“What about you?” I asked, loving the flashes of color, which showed just above her eyes.
“Best sellers, biographies and documentaries,” she reeled off some vaguely familiar titles. Her name was Ella, a 200 level student of Accountancy of a school that whizzed past my ears the moment it entered. I had made a promise not to have anything rash, but with this one my defenses were nowhere.
We must have struck a chord, the time we spent talking, body language and eye contact—everything just played out like a movie, broken only by my name being called over the PA system. When I came back the chair was empty; my brain must have done a 360°, then re-focused it self.
There she was at the book stand, her back towards me, emphasizing a point to someone on the phone. She flashed a smile as I approached, shot a few sharp words which ended the drama. “That was the agent who was supposed to show me the place I’m moving in to, he said he’s not in town and did not leave the key for me.” Her face was creased, almost in tears.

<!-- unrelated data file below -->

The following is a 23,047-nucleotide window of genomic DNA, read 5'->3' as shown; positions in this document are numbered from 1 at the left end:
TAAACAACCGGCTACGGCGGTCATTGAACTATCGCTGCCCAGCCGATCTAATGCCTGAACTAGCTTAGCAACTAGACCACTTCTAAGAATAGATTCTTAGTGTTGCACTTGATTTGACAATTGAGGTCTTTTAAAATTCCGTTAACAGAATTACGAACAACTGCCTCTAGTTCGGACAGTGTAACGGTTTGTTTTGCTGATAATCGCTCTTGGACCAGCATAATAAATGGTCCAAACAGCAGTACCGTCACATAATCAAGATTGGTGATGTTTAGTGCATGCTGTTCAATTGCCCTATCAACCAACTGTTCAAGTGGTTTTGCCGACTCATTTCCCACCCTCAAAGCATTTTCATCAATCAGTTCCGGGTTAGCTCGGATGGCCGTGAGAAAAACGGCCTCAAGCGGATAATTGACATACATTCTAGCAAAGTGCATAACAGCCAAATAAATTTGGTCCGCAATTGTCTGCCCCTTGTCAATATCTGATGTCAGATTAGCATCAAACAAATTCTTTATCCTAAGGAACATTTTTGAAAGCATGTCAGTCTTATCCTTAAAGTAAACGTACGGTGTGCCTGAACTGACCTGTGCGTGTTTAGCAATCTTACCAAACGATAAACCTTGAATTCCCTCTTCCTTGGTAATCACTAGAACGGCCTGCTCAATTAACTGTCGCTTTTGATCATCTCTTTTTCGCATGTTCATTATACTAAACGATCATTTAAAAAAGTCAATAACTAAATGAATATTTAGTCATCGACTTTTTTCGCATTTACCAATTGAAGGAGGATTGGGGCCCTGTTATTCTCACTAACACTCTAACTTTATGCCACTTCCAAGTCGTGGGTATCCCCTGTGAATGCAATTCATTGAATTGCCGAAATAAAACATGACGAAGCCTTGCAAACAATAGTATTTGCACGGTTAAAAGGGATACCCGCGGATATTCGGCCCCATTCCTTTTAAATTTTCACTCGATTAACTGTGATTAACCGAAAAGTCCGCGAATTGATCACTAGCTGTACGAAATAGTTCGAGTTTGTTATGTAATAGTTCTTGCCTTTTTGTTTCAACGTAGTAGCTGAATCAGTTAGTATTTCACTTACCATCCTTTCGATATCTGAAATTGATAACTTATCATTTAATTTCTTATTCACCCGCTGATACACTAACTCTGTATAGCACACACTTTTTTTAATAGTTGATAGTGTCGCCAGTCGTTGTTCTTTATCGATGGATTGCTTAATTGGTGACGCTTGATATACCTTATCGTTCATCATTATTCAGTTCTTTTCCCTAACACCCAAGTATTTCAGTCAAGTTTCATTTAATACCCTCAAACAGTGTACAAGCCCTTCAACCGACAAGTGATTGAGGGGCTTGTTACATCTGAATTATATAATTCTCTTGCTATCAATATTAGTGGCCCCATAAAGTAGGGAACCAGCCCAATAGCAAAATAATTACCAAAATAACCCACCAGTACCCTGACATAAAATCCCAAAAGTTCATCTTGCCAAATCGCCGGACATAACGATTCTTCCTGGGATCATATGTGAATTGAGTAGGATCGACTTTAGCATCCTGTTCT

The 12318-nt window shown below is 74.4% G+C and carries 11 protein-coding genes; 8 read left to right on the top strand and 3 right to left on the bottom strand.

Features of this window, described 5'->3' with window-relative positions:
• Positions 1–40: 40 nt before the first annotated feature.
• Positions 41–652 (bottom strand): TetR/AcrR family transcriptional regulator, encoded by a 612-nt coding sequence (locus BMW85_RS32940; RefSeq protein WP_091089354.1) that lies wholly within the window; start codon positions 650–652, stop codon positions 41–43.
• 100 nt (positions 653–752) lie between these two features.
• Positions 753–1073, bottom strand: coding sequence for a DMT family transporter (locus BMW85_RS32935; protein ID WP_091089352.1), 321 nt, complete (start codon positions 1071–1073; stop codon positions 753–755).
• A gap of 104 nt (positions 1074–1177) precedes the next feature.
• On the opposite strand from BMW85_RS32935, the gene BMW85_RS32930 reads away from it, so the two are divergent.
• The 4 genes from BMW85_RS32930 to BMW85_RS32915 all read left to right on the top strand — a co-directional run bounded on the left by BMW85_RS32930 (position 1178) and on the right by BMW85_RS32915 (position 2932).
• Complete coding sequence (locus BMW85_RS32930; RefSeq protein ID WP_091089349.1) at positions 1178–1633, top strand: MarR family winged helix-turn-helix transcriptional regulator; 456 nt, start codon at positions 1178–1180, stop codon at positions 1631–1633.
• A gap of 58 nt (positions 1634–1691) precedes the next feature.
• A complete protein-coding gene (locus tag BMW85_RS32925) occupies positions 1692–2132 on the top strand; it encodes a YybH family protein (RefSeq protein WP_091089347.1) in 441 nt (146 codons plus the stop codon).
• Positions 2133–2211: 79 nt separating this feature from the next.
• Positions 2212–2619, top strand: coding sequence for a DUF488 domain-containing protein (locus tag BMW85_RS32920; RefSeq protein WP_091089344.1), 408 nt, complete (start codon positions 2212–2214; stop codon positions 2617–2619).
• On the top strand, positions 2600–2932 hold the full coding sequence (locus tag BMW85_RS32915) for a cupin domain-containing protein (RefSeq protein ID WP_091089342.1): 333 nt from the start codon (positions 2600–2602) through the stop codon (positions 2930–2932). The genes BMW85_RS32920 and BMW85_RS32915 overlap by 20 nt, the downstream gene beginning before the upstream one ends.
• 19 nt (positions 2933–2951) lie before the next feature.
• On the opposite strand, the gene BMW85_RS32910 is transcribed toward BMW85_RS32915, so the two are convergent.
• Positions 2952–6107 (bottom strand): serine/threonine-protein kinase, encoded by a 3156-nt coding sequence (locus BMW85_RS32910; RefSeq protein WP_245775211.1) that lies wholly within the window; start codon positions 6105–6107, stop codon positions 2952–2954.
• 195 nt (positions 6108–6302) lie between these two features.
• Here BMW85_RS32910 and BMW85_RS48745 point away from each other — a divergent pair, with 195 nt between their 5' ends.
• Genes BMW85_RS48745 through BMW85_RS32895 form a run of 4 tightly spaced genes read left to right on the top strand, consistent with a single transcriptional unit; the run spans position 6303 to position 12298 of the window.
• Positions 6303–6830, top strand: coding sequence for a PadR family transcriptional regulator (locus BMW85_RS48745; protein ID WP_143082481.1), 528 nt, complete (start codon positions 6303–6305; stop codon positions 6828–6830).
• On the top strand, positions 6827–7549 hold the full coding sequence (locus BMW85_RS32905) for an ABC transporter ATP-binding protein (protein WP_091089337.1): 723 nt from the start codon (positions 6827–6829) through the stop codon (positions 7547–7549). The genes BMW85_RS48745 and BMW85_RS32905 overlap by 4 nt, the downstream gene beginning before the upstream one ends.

“I am so sorry about that, what are you going to do now?” It was getting late, I wondered where she was headed.
“Don’t worry, I will be fine.” She gathered her hair in a band and moved off, with me trailing behind. There was no way the whole day could go so wrong, I had to salvage something from the ruins. “See, I’m staying at my sister’s place in G.R.A., why don’t you come with me? I think she will let you spend the night.”
She declined, saying that she did not want to be a problem; after much pleading she finally agreed, and soon we were headed towards town. She sat next to me in the taxi, cheerful as she had been some hours before; she didn’t seem to mind when I touched her lap. When we finally got to the gate, the skies broke open and sent cold tears down on us, we ran the remaining the distance to the house. She giggled as we huddled close together, her scent filling my head; soaked to my new suede shoes, any other day I would have freaked out, but I just didn’t care.
Gloria was not around when we got there, she must have stayed out late for her counseling classes. A note on the table told me she would not be back till the next day… was it the gods playing in my favor? I showed Ella the bathroom and went into the kitchen,. I am not really a fan of food, so I toasted bread and fried some eggs, got the kettle boiling, and soon enough something worth eating was on the table. I turned on the TV, TRACE was playing a hit song by an upcoming artist.